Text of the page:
We are committing resources to all those issues. We are already investing up to £121 million in hydrogen innovation, supporting a range of projects exploring the potential of low-carbon hydrogen for use in heating and transport and the production of low-carbon hydrogen with CCUS and electrolysis technologies.

My Lords, it is good to be back in the Chamber. Does my noble friend agree that all stimulus packages would benefit from a green sheen and that all the capital investment projects referred to by the Prime Minister—from schools to prisons to roads—could now take advantage of this opportunity to build a greener future? In this context, can he assure us that the British Overseas Territories, which contribute so much to our consequence in biodiversity terms, should not be forgotten when they apply for funding for environmental projects, especially as much of their previous green funding came from the European Union? Of course, many of these overseas territories could also contribute to the development of green finance, in which the City of London is leading the field.

I welcome my noble friend back to the Chamber. I agree with her that we are committed to building back better and greener. I am sure the overseas territories will have an important role to play in that, and of course we will consider requests for funding from them.

My Lords, while the establishment of a Cabinet committee on climate change is welcome, we need to do more to embed climate consideration in policy-making across government and consider the systems nature of net-zero delivery. Will the Government consider establishing a cross-departmental body to oversee the delivery of net zero and mitigate the siloed thinking inherent in individual departmental responsibilities?

The noble Lord is correct: the net-zero challenge is fundamentally cross-cutting. That is why in the run-up to the COP 26 summit we will bring forward ambitious plans across key sectors of the economy, including an energy White Paper, a transport decarbonisation plan and a heat and building strategy. We need to avoid siloed thinking in government across these endeavours.

My noble friend Lord Snape drew attention to the fact that the Prime Minister’s recent speech made no mention of plans to insulate homes, although this was a £9.2 billion spending commitment in the Conservative manifesto. The Committee on Climate Change noted recently that retrofitting insulation would be the most effective measure in the race to get to zero carbon. Of course, as we have acknowledged in previous exchanges, this would be an excellent and inexpensive new job creator. Has the manifesto pledge been abandoned?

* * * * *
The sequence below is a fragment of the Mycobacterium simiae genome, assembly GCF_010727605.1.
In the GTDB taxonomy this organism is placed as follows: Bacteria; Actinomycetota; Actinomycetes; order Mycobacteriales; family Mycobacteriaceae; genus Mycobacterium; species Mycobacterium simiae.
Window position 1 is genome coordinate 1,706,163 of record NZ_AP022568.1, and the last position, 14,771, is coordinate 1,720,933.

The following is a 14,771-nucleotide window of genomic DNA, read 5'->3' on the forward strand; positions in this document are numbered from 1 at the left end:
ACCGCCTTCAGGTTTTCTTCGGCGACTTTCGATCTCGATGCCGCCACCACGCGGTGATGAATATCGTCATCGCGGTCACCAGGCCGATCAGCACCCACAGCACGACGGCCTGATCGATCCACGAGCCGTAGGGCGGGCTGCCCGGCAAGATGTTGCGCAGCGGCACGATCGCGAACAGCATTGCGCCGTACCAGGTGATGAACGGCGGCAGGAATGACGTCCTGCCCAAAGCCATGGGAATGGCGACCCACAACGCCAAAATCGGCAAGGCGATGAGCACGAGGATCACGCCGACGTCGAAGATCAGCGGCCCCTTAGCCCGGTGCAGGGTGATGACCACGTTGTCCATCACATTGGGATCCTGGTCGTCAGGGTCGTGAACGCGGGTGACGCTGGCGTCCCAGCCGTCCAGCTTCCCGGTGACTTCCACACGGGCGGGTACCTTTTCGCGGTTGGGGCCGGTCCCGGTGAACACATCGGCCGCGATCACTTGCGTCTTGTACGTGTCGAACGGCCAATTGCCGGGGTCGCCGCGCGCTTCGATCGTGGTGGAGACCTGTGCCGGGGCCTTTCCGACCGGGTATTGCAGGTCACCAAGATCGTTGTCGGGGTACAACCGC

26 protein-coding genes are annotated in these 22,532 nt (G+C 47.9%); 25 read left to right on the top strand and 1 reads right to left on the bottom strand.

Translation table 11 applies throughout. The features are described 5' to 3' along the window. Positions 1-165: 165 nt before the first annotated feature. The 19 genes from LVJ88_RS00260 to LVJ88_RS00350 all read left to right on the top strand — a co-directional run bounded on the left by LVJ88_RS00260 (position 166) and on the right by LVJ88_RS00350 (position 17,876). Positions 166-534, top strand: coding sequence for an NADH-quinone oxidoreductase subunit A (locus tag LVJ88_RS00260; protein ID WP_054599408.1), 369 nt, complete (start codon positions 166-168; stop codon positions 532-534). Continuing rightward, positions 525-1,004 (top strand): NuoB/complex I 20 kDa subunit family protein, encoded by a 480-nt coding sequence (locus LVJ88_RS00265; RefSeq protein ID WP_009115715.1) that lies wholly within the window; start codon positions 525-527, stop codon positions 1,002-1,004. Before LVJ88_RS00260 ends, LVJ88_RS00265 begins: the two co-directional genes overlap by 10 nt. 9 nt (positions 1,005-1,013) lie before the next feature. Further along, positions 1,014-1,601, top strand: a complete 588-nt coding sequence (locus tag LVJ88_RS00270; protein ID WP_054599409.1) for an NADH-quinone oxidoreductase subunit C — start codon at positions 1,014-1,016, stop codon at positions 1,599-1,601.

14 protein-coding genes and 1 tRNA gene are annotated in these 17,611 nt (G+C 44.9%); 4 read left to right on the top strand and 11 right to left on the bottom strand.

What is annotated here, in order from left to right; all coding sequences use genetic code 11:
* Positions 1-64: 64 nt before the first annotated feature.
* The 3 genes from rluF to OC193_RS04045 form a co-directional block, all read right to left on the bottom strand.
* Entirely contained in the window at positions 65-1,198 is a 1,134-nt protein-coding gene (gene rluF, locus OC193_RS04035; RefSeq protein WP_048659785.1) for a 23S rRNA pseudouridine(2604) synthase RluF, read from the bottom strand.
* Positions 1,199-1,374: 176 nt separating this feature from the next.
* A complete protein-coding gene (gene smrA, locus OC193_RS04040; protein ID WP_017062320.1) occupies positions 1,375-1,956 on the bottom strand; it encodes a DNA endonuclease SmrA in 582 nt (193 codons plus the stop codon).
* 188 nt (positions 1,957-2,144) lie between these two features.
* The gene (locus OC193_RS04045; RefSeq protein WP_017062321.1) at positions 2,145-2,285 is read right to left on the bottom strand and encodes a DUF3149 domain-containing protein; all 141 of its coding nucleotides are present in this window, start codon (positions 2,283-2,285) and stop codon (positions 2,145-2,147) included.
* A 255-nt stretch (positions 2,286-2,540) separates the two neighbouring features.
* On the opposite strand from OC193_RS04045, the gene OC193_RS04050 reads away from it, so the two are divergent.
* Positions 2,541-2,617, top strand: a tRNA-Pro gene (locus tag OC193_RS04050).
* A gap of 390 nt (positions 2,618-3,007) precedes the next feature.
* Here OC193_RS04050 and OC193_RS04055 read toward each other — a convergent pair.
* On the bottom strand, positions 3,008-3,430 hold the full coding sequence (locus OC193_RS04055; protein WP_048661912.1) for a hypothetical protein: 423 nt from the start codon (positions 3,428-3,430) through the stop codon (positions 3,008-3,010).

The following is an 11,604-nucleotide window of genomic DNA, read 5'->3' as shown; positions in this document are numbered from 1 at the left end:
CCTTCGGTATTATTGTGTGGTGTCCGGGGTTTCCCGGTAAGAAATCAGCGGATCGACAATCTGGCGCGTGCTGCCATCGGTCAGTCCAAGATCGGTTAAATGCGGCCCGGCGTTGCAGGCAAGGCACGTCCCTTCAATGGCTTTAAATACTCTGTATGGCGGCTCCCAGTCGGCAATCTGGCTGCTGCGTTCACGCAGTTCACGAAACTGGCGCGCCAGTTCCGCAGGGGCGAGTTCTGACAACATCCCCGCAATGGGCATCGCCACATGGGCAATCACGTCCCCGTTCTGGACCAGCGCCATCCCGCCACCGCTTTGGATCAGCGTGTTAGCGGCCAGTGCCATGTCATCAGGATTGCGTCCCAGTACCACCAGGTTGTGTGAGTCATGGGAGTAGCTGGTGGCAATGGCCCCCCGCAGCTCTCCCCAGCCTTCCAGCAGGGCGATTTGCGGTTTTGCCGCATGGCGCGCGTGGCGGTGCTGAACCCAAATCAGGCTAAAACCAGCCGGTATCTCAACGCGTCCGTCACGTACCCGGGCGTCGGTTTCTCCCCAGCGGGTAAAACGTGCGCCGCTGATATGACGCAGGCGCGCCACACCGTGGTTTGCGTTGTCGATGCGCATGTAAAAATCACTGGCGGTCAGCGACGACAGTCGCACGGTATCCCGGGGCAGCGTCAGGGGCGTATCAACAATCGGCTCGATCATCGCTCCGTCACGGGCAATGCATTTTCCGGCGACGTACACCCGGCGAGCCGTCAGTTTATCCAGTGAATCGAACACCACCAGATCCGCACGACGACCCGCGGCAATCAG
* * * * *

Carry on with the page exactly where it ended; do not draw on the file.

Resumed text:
We remain completely committed to taking all the necessary action to improve the energy efficiency of the UK’s buildings, delivering a UK economy that is stronger, cleaner, more sustainable and more resilient after the crisis.

I draw attention to my interests in sustainable development and renewables, as in the register. The Minister is aware that it is vastly more expensive to retrofit old homes than to build new ones to the right standards in the first place, but the new standards for homes—the elimination of gas, for example—will not come in until 2025. As part of the programme to get people back to work, would it not make sense to make sure that the homes we build are built to the highest standards in the first place and that those standards are brought forward using proven technologies, as some councils are already doing?

That is an important issue. We keep things such as the building regulations under constant review, but we need to proceed at a pace that the building industry can cope with and that consumers will accept.

My Lords, we welcome the Prime Minister’s emphasis on promoting a green recovery in his “Build, build, build” speech. Will the Minister inform us whether the formation of the Green Investment Bank, launched in 2012 with £3 billion, was key to backing the offshore wind industry? It was sold to Macquarie in 2017. Will the Government form a new green investment bank? What about collaborating with countries such as India, which has set a target of 100 gigawatts of solar power by 2022 to lead the world in solar power? Should we partner with countries such as India?

The role of green finance is particularly important; it is one we are working closely on. The former Governor of the Bank of England is leading our efforts on that. Of course, we must partner with many other countries around the world. This is a global challenge and has to be addressed on a global level. India will play a crucial role, as will many other countries.